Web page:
Friday, June 20, 2008

Kimberly Witham selects...

Chad States, Bill, 2007

Kate Pollard, Untitled from This Woman's Movement, 2007

These artists turn their cameras outward and inward to define and question traditional gender roles. Chad States' work explores masculinity, revealing a broad and disparate array of interpretations. Kate Pollard's work expresses the tension between traditional notions of femininity and contemporary feminist ideals. - Kimberly Witham

Wednesday, June 18, 2008

Dan Schank selects...

Rubens Ghenov, By the Rivers of Babylon, 2007, charcoal, graphite, sumi ink and xerox transfer on paper

Lawrence Wells, Victory, 2007, acrylic

In both of these images, personal and historical narratives collide. Lawrence Wells' Victory stresses the historical. Through dynamic contrasts and an ashen palette, I sense my own distance from the motion of modernist Europe. There's a nostalgia to Wells' brushwork, and it's mirrored in the monument depicted. It feels as if I've found it in a photo album. The central figure suggests an eroding, Utopian confidence. As melancholy and wonder overlap, I'm reminded of the ideological phantoms that undoubtedly inhabit my world.

In Rubens Ghenov's By the Rivers of Babylon, there is greater emphasis on gravity. His strange landscape of objects is solid and heavy, but his touch is ephemeral. My eyes become nomadic; they pass through the image. As Ghenov gathers artifacts from the cultures that define him (Brazilian, American), I sense him passing through this landscape as well. His approach is more metaphysical than Wells' (maybe?), but it finds its expression in things. A drum-set, a bird, a soccer ball-- as these objects merge, a portrait arises. In a sense it's a scavenger's image. But it's one with the grace of a monument. - Dan Schank

Megan Sullivan selects...

Scott Jackson, New Orleans, LA, 2005

Tiffany Matula, Venetian Hurricane Katrine Scene, 2007

I picked these two pieces by these artists because of the similar theme of New Orleans, but I like them for very different reasons. I think Tiffany's piece on Hurricane Katrina is very smart and I love to see it next to Scott's beautiful photograph of an abandoned strip mall in New Orleans. - Megan Sullivan

Tuesday, May 27, 2008

JJ Pakola selects...

Kit Rosenberg, Anchor, 2008, umbrella frame, emergency blanket, industrial fan, wood and monofilament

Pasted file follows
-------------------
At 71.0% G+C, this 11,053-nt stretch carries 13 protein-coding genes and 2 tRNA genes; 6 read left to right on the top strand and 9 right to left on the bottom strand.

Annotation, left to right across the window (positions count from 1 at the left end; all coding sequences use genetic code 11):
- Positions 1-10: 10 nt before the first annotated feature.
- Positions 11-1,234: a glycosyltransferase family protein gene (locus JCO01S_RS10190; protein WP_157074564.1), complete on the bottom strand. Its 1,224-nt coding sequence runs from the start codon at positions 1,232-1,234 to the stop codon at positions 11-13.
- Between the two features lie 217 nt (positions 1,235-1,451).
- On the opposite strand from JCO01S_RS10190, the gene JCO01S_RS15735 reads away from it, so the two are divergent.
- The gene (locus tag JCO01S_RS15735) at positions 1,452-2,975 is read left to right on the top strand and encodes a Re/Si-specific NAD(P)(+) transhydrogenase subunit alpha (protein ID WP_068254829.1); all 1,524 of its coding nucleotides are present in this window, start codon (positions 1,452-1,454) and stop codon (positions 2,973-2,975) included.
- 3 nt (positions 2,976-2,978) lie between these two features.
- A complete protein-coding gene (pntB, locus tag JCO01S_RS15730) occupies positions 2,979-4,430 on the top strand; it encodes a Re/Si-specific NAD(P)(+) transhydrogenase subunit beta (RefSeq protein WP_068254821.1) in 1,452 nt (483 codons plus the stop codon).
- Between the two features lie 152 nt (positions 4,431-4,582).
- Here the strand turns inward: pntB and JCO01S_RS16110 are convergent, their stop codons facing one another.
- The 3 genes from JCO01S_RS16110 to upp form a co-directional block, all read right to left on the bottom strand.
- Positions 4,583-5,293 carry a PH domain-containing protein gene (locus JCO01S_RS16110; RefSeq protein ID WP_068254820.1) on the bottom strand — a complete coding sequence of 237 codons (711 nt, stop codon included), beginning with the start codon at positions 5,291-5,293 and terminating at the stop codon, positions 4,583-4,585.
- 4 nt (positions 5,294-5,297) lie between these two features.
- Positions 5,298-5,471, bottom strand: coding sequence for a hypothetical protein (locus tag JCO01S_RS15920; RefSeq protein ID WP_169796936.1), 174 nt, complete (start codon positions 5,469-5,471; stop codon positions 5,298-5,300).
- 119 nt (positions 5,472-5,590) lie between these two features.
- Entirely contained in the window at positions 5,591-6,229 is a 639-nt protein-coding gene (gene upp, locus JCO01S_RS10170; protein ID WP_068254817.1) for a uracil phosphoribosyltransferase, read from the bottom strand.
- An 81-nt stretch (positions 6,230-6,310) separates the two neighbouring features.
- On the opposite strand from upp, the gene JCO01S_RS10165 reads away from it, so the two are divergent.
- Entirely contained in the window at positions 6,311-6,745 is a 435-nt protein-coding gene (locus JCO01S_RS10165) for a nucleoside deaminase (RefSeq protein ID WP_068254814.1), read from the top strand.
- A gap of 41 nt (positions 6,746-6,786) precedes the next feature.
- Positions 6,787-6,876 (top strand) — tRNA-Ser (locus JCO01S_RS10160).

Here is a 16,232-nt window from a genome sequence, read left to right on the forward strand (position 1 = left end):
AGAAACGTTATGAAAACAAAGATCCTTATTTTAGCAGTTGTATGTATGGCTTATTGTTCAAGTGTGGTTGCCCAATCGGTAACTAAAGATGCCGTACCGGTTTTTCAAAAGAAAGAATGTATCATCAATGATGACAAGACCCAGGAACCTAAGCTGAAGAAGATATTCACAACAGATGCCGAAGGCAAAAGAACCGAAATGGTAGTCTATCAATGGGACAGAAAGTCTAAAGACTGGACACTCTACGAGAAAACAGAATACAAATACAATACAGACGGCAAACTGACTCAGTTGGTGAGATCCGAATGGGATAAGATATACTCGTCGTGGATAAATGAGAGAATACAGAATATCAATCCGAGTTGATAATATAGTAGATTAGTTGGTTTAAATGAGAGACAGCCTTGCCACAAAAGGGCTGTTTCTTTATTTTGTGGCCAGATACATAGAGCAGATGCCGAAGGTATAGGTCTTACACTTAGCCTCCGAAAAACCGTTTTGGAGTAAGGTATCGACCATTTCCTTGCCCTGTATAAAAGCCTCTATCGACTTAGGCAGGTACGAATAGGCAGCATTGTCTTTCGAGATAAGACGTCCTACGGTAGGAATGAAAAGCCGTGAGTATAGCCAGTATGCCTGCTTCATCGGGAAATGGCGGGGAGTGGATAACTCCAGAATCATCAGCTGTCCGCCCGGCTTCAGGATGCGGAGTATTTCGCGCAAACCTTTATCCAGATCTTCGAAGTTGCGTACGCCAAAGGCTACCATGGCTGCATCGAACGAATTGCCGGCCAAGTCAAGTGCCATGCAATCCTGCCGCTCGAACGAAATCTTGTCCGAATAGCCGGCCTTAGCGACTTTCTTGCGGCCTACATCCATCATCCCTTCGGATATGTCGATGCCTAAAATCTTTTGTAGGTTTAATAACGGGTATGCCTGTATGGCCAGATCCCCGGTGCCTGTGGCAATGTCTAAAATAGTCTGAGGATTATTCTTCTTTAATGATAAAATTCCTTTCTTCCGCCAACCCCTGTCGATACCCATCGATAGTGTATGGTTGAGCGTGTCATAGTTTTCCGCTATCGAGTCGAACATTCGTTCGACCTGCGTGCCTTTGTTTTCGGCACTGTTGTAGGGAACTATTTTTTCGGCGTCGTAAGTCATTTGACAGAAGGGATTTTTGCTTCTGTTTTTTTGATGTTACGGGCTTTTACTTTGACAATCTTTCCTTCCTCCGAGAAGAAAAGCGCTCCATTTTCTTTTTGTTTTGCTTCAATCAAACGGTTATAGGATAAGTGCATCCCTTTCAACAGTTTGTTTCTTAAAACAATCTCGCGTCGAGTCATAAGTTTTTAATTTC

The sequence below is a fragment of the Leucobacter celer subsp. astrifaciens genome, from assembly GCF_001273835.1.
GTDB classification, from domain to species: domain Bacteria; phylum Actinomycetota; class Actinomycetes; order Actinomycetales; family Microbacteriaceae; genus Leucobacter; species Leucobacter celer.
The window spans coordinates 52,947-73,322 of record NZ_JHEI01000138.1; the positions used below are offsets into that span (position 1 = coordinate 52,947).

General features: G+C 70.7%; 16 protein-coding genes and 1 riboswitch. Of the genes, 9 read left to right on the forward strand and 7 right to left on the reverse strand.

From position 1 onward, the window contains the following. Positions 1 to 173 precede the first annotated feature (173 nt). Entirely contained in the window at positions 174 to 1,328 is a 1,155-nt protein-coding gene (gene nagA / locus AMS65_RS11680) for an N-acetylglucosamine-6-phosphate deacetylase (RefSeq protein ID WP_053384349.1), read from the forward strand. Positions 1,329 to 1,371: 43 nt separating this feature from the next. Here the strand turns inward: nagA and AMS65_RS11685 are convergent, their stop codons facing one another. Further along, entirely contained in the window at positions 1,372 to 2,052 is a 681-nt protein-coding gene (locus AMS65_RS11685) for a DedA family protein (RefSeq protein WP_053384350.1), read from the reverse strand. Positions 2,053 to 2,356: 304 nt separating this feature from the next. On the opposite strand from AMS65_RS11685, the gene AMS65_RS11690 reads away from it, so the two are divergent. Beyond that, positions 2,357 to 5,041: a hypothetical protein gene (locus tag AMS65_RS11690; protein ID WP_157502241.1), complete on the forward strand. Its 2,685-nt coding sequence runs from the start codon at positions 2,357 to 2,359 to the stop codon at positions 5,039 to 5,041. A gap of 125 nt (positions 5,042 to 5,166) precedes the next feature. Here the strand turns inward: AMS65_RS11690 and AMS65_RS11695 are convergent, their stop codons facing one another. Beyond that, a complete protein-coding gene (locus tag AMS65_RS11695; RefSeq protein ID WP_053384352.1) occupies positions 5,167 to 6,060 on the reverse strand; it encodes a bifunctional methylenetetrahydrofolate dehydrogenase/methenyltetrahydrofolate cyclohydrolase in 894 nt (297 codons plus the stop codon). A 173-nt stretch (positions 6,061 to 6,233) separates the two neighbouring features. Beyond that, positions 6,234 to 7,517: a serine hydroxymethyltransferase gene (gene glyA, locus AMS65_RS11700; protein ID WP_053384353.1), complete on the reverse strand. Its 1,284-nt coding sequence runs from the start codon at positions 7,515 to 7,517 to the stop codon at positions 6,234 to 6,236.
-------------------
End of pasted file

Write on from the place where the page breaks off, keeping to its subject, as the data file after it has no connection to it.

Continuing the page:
Vera Kachouh, Untitled #3, 2008, video projection, bench

The explorations of natural phenomena and ephemera by Kit Rosenberg's "Anchor" and Vera Kachouh's "Untitled #3" summon memories of the observer's individual memory, and question their connection to a collective conscience. Kachouh's video installation brings to mind the questions of "What am I watching?" or more specifically "Is it snow, falling ash, or actually nothing but a computer animation of shapes in motion?" and Rosenberg's "Anchor" can remind one of a trivial occurrence such as trying to use an umbrella on a windy day. While the immediacy of these thoughts can be important as an entry into the work, with a little more time viewing they seem insignificant. After leaving the realm of nostalgia, these pieces remind me of the importance of the experience of looking at or into art and become the sensuous embodiment of something more profound that is at once silly, elegant, and poetic. - JJ Pakola

Monday, May 12, 2008

Carl Baratta selects...

JJ Pakola, Is it hot in here or am I just sweating? (Overconfidence), 2008, gouache and watercolor on paper

Dan Schank, Heads Up, 2008, watercolor, gouache, conte crayon, cut paper collage on board

Both JJ Pakola and Dan Schank use personal and art historical moments as tools for divining the future: a future heaped with twisting chaos and magical turmoil. Using a mix of humor and sincere concern for humankind, these artists set their worlds spinning and reeling before us. If you stare through their elemental swarms, you glimpse something no one thought could happen. It's cold outside. Their fires offer no warmth, none at all. They burn. - Carl Baratta.

Friday, May 9, 2008

Isak Applin selects...

Carl Baratta, The Faithful Protector (After Nick Englebert), 2008, egg tempera on board

Jeremy Somer, Bacchanale Scene III, animation

I cannot think of any other artists whose work is so intensely curious, fantastic and free of reservation. While fantasy is often employed by artists to represent an exotic, otherworldly universe, Carl Baratta and Jeremy Somer's work manages to retain a tenuous, vital, even mythic link with our own experiences and world. Logically, such a cacophony of monstrosities, Venutian foliage, electric reptiles and Pleistocene insects should be content to reside in a habitat far from the concerns of 21st century. However, in the hands of Somer and Baratta the creatures and environments are somehow analogies, allegories or even explanations for what resides beneath mundane existence. - Isak Applin

Tuesday, April 29, 2008

Kim Hoeckele selects...

Beth Moon, Untitled, 2005, acrylic on fabric

Kimberly Witham, Luxe, 2007, digital collage

Both artists explore the relationship between animals and humans in their current work. They approach this complex subject with sensitivity, but it is their senses of humor that challenge the viewer to address human-animal interactions with seriousness. - Kim Hoeckele